I met Jamie when he was giving a talk about his adventures at the launch of the Etchrock Elites, a community of people who love to set amazing challenges for themselves. At the event, Jamie talked about how he left the corporate world to do an amazing 17,000 km solo, unsupported run from Canada to Argentina. Inspired and impressed, I talked to Jamie after the event and we started chatting about local running. I mentioned my local Parkrun at Highbury Fields and he said he would join one day. I thought it was one of those “just being nice,” sorts of comments, but a few weeks later he turned up, and I actually ran my fastest 5km that day. Since then, I’ve been following Jamie’s adventures. Over the last 3.5 years, he has run nearly 23,000km on expeditions and in races, not including training. He’s a GORE Apparel athlete, a Powertraveller ambassador, and is currently trying to get his book, “Running The Americas,” funded. Here’s what he had to say to my five running related questions…
What purchase under £100 has most impacted your running life?
This is a hard question. The beauty of running is that you need very little kit to actually run. A pair of shoes, socks, shorts and a t-shirt and you are away. The one thing I have recently spent money on that has made a difference to my running ability is a subscription to Yogadownload so I can do yoga post my runs. One thing I struggle with is stretching and flexibility. At the moment I am using Celest Pereira’s Runners Keep Running session. She has a background in physical therapy so tailors the class towards runners rather then chanting, etc.
What new habit have you adopted in the last 3 years has most improved your running?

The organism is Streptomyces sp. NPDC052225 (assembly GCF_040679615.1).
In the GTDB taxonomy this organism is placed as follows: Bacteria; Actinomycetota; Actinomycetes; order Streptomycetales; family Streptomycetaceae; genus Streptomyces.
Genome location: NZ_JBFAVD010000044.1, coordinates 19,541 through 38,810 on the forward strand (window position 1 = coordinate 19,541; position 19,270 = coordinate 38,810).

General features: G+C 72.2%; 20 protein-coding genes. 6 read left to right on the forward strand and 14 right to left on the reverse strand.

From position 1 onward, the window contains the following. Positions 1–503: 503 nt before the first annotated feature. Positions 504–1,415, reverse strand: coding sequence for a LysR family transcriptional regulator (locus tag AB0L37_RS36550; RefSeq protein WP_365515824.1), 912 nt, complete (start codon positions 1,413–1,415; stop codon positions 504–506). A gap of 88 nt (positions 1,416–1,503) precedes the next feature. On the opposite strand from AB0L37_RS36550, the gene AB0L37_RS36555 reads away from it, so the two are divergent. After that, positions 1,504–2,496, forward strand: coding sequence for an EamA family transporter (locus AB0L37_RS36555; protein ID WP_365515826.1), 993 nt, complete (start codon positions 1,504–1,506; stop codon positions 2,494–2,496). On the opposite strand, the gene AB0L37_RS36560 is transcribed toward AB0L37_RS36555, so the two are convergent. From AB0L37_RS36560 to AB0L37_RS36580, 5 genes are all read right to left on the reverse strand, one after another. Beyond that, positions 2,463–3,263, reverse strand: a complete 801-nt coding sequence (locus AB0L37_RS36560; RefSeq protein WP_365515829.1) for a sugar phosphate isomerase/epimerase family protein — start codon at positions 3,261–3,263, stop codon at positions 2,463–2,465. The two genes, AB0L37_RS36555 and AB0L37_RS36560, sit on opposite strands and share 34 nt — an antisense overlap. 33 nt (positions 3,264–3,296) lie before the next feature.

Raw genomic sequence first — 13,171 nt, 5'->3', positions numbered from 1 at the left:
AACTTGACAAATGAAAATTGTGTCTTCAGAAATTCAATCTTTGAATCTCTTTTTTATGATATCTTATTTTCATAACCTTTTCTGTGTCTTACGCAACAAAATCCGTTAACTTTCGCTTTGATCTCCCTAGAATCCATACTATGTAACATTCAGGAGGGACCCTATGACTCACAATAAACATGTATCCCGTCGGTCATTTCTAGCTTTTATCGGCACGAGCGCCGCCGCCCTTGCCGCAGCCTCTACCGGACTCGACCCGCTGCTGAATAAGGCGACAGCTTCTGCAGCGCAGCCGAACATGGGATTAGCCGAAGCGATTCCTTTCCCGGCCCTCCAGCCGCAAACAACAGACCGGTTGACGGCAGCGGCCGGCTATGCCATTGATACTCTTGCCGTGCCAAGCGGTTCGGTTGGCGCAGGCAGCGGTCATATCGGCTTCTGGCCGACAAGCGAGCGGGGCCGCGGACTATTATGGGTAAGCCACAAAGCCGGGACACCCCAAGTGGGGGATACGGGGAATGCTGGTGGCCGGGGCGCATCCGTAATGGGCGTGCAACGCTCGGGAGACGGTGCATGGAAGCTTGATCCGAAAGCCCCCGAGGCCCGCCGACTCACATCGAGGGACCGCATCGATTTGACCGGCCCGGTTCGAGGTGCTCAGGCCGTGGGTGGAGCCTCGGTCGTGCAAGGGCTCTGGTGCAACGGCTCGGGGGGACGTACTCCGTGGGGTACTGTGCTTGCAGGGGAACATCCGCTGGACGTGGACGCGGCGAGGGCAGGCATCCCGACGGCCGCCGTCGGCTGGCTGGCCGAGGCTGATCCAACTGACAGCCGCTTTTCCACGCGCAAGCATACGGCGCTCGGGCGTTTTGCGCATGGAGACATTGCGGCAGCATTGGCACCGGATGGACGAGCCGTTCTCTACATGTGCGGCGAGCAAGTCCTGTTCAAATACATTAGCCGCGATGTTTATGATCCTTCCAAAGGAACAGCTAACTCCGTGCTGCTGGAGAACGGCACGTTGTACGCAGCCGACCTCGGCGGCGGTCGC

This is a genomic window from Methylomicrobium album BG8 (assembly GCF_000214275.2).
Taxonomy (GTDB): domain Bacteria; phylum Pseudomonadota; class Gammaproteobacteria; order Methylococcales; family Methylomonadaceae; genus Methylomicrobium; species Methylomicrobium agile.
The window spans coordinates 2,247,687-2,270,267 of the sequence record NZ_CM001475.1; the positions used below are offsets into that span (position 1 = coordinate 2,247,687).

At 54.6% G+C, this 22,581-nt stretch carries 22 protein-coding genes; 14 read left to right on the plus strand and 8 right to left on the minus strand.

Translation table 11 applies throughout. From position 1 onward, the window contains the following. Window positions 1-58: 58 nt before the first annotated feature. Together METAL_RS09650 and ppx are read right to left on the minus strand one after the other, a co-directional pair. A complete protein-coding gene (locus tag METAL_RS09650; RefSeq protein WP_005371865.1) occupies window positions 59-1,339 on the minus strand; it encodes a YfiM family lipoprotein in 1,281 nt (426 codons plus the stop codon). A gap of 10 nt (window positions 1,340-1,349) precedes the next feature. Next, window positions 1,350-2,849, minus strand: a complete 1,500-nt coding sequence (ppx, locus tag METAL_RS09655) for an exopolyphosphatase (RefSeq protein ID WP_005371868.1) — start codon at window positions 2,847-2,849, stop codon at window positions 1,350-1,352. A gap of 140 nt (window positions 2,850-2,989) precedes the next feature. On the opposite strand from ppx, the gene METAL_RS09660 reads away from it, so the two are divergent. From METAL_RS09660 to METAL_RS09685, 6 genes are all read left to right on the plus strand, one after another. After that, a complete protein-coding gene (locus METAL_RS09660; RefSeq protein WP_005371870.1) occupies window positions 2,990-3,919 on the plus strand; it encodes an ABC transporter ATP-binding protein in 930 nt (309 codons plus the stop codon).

Running on trails has been the biggest and best change to how I train. Before and during my 17,000km Running the Americas adventure I was predominately a road runner. Since my return, I have focused more time on the trails and this has helped keep my body stronger, my motivation to keep running sharper and my times over 10k quicker. The more I run on trails the more I want to run on trails.
When you are at your absolute lowest point in a race, what do you do or say to yourself to convince yourself to keep going?
My background is more adventures than racing but that doesn’t mean there haven’t been tough days. There were occasions, and probably more than I would like to admit, when I would question why I was getting up every day and running through some gnarly environments and I would continuously ask myself why I was subjecting myself to this. In those moments, I would sit down on the side of the road and imagine where I would be if I wasn’t there (which was back at work in the city behind a desk in a soulless office) and I would tell myself that I made the decision to be where I was, there was a reason for that decision and then I would get up and carry on, reinvigorated about my purpose, challenge and the why.
Tell me about an unusual thing that you do before, during or after a run?
I think my atrocious approach to diet could cover all three of those categories, from fry-ups pre run, to pulled pork sandwiches during and then pure junk after. However, I think the most unusual thing I do is something we are all guilty of and that is talking to myself. When I start to doubt myself I think about the positive things people have said about my running and then turn them into a mantra and just repeat it over and over again. This rebuilds my motivation and gives me that little something extra to get to the end as strongly as I started and hoped to achieve.
What is your most memorable running failure and what did you learn from it?
Having run over 19,000km in the last 3 years, there have been plenty of running failures. But the one that springs to mind and is something I am currently working on is running as part of a team. Last year I entered the GORE-TEX Transalpine Run, one of the most amazing runs I have done, and that is done in pairs. During the course of the first day it became evident that I was the stronger runner and my reaction to this was wrong. I pushed on and tried to drag my team mate along at my pace. This resulted in him getting injured and not finishing the event – a huge fail on my behalf. The good news is I recognised this failure quickly and can report that in January 2018, ran 250km with another chap and we both finished together. During the five days we ran together, teamwork was the essence of our approach.